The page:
Essay about Imagery in macbeth

Submitted By englishfailureihatef
Words: 758
Pages: 4

For the Shakespeare’s Macbeth creative project, my partner and I decided to re-work the play into a child-friendly, fairy tale version. We kept only the parts of the play that would be simple enough for children to understand. One of the motifs that we decided to put in the book was image of blood. Blood is an important symbol that represents the guilt which comes with sin. On the cover of the book the images reference the gender roles mentioned in the play that are not blatantly mentioned in the book. The recurring image of blood and the topic of gender roles both show the weaknesses and strengths in qualities of the characters.
The recurring imagery of blood is used as a symbol to demonstrate the constant feelings of guilt and remorse felt by the characters, leading to their feelings of fear. Lady Macbeth helps convince Macbeth and prepare him for the murder of Duncan. She asks the gods to “make thick [her] blood” and “stop up th’ access and passage to remorse” (1.5.47-51). Having any regrets or guilt will impede her ability of killing Duncan, which will then prevent her and Macbeth from taking the throne. This guilt soon turns into fear, and the fear causes her character to become mentally unstable. Macbeth has a moment where he questions the act of murdering Duncan. He wonders if “all great Neptune’s ocean [can] wash this blood/Clean from [his] hand,” but he is quick to decide that “the multitudinous seas incarnadine,/Making the green one red” (2.2.78-81). Neptune is the Roman god of the waters, and not being able to wash away the blood from his hands, even with the help of a god, shows the magnitude of the murder and the guilt that comes with it. The realization of the severity of Macbeth’s sin also brings him immense grief and regret. When Macbeth starts to worry about killing Banquo, he recalls the guilt and discomfort that came after Duncan’s death. He explains to the audience that “with thy bloody and invisible hand/Cancel and tear to pieces that great bond/Which keeps me pale” (3.3.54-56). Macbeth’s hand is scared with blood, just as his heart is filled with guilt, but this guilt and pain is hidden to the rest of the world. He is forced to hide his feelings to prevent any suspicion from the people around him. The imagery of blood is evident in Macbeth as an important symbol of guilt, which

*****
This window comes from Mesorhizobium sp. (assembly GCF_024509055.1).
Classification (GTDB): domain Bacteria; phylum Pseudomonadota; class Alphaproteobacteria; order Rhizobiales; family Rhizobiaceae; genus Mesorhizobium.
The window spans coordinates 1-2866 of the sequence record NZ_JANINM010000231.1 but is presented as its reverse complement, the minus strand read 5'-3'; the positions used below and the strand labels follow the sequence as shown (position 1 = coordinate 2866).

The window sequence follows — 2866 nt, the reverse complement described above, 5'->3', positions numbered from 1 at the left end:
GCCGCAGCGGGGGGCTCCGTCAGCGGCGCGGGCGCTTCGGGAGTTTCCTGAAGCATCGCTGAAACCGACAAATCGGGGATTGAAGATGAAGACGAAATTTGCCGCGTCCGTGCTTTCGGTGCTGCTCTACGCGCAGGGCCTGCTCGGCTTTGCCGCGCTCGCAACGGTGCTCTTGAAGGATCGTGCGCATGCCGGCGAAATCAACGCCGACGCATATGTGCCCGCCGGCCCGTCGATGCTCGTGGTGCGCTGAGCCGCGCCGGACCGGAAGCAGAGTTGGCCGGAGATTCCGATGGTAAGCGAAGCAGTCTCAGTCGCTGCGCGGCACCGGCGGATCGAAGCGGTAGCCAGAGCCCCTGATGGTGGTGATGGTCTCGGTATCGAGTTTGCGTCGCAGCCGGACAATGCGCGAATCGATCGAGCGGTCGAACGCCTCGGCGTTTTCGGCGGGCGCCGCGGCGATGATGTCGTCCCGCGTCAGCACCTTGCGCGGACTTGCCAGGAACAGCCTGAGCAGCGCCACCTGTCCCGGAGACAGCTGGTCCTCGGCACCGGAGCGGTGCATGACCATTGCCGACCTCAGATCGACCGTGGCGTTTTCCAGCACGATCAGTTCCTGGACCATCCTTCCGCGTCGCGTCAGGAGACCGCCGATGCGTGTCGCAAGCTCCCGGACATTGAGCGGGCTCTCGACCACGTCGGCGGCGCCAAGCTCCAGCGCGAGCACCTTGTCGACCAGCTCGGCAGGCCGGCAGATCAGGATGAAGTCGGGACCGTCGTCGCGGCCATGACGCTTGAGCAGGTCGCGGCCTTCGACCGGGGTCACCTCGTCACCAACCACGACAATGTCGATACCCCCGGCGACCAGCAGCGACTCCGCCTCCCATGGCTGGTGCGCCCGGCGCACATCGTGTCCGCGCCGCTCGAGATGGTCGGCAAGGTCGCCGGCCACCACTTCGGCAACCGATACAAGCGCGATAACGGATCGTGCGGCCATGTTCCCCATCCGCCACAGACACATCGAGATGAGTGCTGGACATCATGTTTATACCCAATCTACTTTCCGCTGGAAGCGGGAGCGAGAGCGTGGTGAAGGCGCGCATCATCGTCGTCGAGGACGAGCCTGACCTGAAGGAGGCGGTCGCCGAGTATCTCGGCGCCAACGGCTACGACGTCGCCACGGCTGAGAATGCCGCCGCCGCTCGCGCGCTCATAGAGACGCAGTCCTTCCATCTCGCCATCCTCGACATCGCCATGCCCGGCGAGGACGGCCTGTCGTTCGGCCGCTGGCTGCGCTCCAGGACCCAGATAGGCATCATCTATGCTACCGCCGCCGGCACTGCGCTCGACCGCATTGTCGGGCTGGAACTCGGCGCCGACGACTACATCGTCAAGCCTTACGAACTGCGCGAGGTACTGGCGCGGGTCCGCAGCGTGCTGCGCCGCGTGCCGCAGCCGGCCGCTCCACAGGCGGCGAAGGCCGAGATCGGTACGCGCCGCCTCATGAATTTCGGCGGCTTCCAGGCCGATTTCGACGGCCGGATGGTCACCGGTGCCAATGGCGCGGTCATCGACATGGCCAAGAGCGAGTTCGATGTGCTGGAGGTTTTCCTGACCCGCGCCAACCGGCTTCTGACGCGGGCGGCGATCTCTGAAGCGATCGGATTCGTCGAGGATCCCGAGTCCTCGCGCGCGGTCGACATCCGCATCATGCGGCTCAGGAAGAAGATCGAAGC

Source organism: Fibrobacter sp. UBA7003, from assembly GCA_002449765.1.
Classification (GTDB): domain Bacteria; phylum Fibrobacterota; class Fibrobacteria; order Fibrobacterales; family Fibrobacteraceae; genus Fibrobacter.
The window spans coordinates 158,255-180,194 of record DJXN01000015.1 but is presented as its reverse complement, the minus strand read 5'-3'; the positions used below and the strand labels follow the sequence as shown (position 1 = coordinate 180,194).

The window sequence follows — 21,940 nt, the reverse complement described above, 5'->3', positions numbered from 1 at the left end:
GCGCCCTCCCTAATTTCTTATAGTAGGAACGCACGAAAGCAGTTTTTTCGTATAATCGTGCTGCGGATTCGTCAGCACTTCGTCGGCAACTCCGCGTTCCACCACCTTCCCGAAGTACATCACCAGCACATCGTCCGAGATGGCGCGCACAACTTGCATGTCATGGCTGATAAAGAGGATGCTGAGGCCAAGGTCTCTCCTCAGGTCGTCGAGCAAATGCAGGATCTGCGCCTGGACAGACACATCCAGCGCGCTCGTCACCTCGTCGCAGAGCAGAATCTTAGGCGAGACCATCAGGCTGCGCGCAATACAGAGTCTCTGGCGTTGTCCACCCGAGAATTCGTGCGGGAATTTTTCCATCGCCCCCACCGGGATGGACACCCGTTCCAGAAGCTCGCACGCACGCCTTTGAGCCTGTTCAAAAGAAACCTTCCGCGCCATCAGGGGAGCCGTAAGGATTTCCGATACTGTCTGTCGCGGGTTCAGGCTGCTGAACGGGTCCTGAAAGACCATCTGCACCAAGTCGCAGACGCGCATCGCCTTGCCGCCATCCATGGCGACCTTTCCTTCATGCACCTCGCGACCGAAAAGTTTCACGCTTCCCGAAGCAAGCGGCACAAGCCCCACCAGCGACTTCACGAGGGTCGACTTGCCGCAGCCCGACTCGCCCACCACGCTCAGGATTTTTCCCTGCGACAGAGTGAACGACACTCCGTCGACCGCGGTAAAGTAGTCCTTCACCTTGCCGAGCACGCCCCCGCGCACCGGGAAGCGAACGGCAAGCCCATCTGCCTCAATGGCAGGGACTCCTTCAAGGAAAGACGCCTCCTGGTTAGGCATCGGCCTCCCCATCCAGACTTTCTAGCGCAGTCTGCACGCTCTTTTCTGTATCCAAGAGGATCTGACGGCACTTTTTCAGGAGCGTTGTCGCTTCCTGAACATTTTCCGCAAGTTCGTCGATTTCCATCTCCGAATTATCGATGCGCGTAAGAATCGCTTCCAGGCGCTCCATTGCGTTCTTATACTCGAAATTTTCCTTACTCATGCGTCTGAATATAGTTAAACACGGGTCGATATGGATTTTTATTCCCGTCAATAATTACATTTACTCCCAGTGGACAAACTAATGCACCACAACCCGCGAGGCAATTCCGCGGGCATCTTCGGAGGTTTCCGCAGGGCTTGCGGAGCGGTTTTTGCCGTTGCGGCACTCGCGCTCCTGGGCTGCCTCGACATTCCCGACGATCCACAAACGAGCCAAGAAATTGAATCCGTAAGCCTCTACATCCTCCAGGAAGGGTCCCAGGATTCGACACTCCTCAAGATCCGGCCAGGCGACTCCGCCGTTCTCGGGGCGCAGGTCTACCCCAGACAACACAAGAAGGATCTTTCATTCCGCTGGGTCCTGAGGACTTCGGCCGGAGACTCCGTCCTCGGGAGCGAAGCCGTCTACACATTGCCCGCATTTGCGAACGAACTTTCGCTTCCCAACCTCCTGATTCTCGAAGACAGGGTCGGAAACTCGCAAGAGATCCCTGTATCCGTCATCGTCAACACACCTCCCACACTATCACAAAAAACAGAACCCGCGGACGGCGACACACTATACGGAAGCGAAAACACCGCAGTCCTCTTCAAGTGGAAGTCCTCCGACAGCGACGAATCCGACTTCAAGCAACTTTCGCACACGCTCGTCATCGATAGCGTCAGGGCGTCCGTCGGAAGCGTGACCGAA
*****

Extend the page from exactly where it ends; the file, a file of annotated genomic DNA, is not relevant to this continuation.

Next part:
The disruption on gender in Macbeth is shown through Lady Macbeth’s dominant role in the relationship between her and Macbeth. Lady Macbeth first shows this disruption when she asks the “spirits/That tend on mortal thoughts, unsex me here” (1.5.47-48). She is asking the gods to make her lose her womanly qualities of weakness and gain more manly qualities of strength and